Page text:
Lost Women of History: Boudicca
Editor’s note: I have always been a strong proponent of making education about, celebration of, and respect for history a significant part of the feminist movement. The entire first chapter of A Little F’d Up: Why Feminism Is Not A Dirty Word is actually a broad overview of the incredible women who came before us. Trailblazing women are routinely left out of the history books and, beyond this being insulting to their brave and historic work and memory, it can often lead to young women today failing to realize just how far we’ve come in a relatively short period of time. So, in that spirit, we’re starting a series on the FBomb devoted to remembering some of these figures.
“…a terrible disaster occurred in Britain. Two cities were sacked, …
Feminism | Posted by Lana S on 11/26/2014
What Are You Teaching Your Children?
Sometimes I walk into my high school and realize that the young boys and girls who surround me will grow up and have children of their own. Just like we learn from our parents, so will our future children learn from us.
That’s when I panic.
There’s one kid in my class who particularly worries me a lot. He is sixteen years old and preaches equality because he’s a self proclaimed “punk rocker” yet still talks shit about women. What’s worse, he genuinely believes in what he says. I don’t think he is trying to be a bad person when he says he truly believes that rape is not just the attacker’s fault, but the victim’s as well. Someone – maybe his father, maybe another influential adult – taught him …
Feminism | Posted by Chloe H on 11/14/2014
Facts Don’t Lie: Teens Need Sex Ed and Access to Contraception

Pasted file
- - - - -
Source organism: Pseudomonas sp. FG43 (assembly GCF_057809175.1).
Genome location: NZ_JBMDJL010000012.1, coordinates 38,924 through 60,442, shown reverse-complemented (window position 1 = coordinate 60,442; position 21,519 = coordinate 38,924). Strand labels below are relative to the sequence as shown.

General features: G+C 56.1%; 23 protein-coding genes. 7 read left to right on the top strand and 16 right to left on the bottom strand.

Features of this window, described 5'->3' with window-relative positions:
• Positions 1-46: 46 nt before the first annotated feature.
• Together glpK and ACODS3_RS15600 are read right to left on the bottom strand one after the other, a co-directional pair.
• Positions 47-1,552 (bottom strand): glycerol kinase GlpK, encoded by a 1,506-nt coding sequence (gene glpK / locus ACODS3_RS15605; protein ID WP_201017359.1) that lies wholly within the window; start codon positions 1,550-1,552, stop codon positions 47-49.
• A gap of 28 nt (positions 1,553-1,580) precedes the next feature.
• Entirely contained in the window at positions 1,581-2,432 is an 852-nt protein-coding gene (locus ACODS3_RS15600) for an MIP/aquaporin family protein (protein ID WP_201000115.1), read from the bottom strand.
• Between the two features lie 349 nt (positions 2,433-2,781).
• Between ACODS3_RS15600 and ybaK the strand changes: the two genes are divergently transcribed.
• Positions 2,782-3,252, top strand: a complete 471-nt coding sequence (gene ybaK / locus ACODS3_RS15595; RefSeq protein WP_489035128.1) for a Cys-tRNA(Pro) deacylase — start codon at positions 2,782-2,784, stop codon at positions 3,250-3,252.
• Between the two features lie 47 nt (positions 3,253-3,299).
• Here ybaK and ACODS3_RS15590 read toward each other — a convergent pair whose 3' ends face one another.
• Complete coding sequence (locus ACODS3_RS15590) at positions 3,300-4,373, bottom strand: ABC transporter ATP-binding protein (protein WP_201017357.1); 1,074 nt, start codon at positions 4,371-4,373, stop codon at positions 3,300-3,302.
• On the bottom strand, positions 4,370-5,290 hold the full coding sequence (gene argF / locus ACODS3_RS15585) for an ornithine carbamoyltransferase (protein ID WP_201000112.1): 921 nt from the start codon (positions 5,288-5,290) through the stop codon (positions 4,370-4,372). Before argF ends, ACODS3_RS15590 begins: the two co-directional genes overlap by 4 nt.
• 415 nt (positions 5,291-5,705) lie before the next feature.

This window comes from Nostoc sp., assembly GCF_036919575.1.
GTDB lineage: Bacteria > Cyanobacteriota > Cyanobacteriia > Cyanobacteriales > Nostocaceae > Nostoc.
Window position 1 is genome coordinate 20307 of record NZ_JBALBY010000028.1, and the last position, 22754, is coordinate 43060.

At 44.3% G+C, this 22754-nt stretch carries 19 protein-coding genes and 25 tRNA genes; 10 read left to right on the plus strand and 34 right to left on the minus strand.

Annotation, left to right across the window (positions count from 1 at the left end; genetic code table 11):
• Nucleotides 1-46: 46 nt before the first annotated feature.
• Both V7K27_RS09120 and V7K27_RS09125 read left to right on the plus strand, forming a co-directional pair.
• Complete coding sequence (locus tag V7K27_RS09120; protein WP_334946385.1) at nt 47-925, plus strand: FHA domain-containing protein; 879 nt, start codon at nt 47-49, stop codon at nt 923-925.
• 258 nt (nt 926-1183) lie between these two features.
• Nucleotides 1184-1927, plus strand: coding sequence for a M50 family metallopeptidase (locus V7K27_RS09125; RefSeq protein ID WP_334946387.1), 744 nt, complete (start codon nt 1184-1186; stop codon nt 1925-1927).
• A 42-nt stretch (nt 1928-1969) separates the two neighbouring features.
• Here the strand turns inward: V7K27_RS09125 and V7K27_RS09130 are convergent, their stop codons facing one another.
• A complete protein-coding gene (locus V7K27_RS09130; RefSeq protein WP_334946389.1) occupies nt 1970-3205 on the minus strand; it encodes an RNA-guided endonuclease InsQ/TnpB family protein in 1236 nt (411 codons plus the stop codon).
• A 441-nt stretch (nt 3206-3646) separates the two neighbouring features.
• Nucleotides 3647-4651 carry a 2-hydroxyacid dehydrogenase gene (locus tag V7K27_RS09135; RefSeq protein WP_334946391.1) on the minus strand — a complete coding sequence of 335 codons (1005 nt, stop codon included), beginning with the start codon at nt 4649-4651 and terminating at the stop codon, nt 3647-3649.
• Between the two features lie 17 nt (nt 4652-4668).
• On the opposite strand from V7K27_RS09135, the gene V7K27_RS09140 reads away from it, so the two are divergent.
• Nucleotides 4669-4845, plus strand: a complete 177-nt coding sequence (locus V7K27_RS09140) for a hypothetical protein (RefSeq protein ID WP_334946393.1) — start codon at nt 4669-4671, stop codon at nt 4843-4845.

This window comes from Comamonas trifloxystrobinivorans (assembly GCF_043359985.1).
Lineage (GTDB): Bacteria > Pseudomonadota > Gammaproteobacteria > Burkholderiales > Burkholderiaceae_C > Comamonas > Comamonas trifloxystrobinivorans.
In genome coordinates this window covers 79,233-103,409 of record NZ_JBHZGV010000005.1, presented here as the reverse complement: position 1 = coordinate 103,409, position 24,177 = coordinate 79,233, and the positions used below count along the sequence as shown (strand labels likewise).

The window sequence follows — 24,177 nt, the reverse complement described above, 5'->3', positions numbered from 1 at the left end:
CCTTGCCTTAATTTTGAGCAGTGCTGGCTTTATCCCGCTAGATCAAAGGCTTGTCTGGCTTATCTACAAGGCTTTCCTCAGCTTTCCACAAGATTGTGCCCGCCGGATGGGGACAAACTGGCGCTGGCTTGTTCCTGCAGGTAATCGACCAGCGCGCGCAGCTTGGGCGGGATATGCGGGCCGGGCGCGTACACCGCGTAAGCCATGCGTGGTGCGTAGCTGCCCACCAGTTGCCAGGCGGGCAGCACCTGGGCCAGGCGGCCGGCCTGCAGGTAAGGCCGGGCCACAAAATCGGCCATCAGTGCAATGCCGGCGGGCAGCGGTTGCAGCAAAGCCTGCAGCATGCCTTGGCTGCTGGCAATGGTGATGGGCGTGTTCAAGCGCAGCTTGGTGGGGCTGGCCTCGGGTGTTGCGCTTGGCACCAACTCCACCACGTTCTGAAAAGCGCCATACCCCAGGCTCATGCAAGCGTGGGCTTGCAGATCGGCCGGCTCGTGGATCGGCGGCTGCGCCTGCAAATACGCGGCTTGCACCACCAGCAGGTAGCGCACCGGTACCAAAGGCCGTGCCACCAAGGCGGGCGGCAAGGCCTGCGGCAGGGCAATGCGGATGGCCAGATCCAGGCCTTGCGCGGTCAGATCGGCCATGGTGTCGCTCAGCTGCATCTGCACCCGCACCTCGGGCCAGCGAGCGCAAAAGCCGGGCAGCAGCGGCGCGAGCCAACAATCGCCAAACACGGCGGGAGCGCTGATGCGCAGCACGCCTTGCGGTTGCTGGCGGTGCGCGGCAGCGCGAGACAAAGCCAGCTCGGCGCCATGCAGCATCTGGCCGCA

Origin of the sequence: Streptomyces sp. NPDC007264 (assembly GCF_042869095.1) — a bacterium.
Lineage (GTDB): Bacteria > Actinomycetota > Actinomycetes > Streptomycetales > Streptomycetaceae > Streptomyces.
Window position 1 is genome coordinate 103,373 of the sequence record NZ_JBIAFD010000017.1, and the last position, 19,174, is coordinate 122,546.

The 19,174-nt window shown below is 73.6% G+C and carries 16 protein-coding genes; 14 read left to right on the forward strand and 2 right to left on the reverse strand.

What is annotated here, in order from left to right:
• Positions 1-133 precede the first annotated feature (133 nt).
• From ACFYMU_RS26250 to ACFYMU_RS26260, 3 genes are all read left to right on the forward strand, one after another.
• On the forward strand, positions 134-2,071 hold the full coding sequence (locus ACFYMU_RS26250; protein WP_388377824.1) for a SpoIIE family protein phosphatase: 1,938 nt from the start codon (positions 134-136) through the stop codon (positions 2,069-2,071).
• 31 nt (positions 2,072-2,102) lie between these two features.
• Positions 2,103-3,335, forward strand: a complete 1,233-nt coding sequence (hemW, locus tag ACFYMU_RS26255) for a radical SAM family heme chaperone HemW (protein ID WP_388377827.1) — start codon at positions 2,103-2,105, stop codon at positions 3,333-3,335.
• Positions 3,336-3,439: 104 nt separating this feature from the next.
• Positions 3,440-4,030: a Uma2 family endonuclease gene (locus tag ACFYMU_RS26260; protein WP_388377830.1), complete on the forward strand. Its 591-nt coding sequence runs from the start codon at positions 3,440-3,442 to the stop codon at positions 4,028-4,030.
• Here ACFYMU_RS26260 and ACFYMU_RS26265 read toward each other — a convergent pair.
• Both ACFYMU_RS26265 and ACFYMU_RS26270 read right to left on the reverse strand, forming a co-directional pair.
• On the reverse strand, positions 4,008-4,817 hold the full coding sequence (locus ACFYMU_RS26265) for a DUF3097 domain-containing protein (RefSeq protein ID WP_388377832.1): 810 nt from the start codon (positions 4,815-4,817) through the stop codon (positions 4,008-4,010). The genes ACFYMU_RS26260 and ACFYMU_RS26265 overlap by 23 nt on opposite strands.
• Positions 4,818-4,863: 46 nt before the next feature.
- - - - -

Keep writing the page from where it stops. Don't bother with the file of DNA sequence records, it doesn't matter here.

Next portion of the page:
Access to education is a fundamental right. But are all American students learning everything they need to know? The use of abstinence-o
nly education in schools is archaic and absurd, and yet it’s a commonplace policy.
According to a 2012 Guttmacher study, approximately a quarter of teens between the age of 15 and 19 had received abstinence education without instruction on birth control between 2006 and 2008 and a significant amount of teens (46% of males and 33% of females) do not receive formal instruction about contraceptives before the first time they have sex. Thirty-seven states require sex education that includes abstinence while twenty-six states require abstinence to be stressed as the best method. The state of Mississippi has the highest rate of teen pregnancy and does …
Feminism | Posted by Emma M on 10/24/2014
Why I Celebrated International Day of the Girl
I went to an all-girls’ school where I felt, first-hand, what it’s like to be nurtured, challenged, and encouraged. My thirteen years in a school that was deeply invested in girls armed me with resilience, self-care, and a generations-long support network of strong, smart, and successful women. I graduated high school in a class of 71 other girls who had grown into capable, remarkable women thanks to the diligence of a school that knew how important it was for us to become self-sufficient, empowered, critically thinking, globally minded, change-creating citizens of the world.
I looked out at my classmates and was awed, humbled by the little glimpse into the future I saw when I watched them turn their tassels. I saw, in a sea of graduates, women who …